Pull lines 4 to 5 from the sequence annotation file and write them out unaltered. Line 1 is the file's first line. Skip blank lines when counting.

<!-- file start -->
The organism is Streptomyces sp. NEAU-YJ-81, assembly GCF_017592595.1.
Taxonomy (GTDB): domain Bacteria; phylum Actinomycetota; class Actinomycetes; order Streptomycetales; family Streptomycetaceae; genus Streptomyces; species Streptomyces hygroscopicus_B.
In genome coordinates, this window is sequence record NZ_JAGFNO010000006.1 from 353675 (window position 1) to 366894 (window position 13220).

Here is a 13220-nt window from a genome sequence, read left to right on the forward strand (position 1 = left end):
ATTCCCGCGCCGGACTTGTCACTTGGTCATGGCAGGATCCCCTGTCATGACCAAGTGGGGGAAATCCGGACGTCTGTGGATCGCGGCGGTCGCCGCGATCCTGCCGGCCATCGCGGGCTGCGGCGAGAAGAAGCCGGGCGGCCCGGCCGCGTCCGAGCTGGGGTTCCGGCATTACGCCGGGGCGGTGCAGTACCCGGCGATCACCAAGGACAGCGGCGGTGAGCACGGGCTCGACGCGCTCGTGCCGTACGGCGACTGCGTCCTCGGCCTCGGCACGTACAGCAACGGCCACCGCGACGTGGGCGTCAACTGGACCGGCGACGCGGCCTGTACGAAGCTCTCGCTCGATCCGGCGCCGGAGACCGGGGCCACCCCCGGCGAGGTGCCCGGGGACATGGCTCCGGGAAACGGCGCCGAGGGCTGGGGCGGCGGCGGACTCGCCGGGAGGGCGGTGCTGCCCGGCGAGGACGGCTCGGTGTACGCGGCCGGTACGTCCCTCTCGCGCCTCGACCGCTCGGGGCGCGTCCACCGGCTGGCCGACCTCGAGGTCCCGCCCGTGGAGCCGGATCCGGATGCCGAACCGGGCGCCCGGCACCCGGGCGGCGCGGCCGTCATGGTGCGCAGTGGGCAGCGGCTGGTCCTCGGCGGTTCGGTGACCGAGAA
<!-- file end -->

Here is a 13220-nt window from a genome sequence, read left to right on the forward strand (position 1 = left end):
ATTCCCGCGCCGGACTTGTCACTTGGTCATGGCAGGATCCCCTGTCATGACCAAGTGGGGGAAATCCGGACGTCTGTGGATCGCGGCGGTCGCCGCGATCCTGCCGGCCATCGCGGGCTGCGGCGAGAAGAAGCCGGGCGGCCCGGCCGCGTCCGAGCTGGGGTTCCGGCATTACGCCGGGGCGGTGCAGTACCCGGCGATCACCAAGGACAGCGGCGGTGAGCACGGGCTCGACGCGCTCGTGCCGTACGGCGACTGCGTCCTCGGCCTCGGCACGTACAGCAACGGCCACCGCGACGTGGGCGTCAACTGGACCGGCGACGCGGCCTGTACGAAGCTCTCGCTCGATCCGGCGCCGGAGACCGGGGCCACCCCCGGCGAGGTGCCCGGGGACATGGCTCCGGGAAACGGCGCCGAGGGCTGGGGCGGCGGCGGACTCGCCGGGAGGGCGGTGCTGCCCGGCGAGGACGGCTCGGTGTACGCGGCCGGTACGTCCCTCTCGCGCCTCGACCGCTCGGGGCGCGTCCACCGGCTGGCCGACCTCGAGGTCCCGCCCGTGGAGCCGGATCCGGATGCCGAACCGGGCGCCCGGCACCCGGGCGGCGCGGCCGTCATGGTGCGCAGTGGGCAGCGGCTGGTCCTCGGCGGTTCGGTGACCGAGAA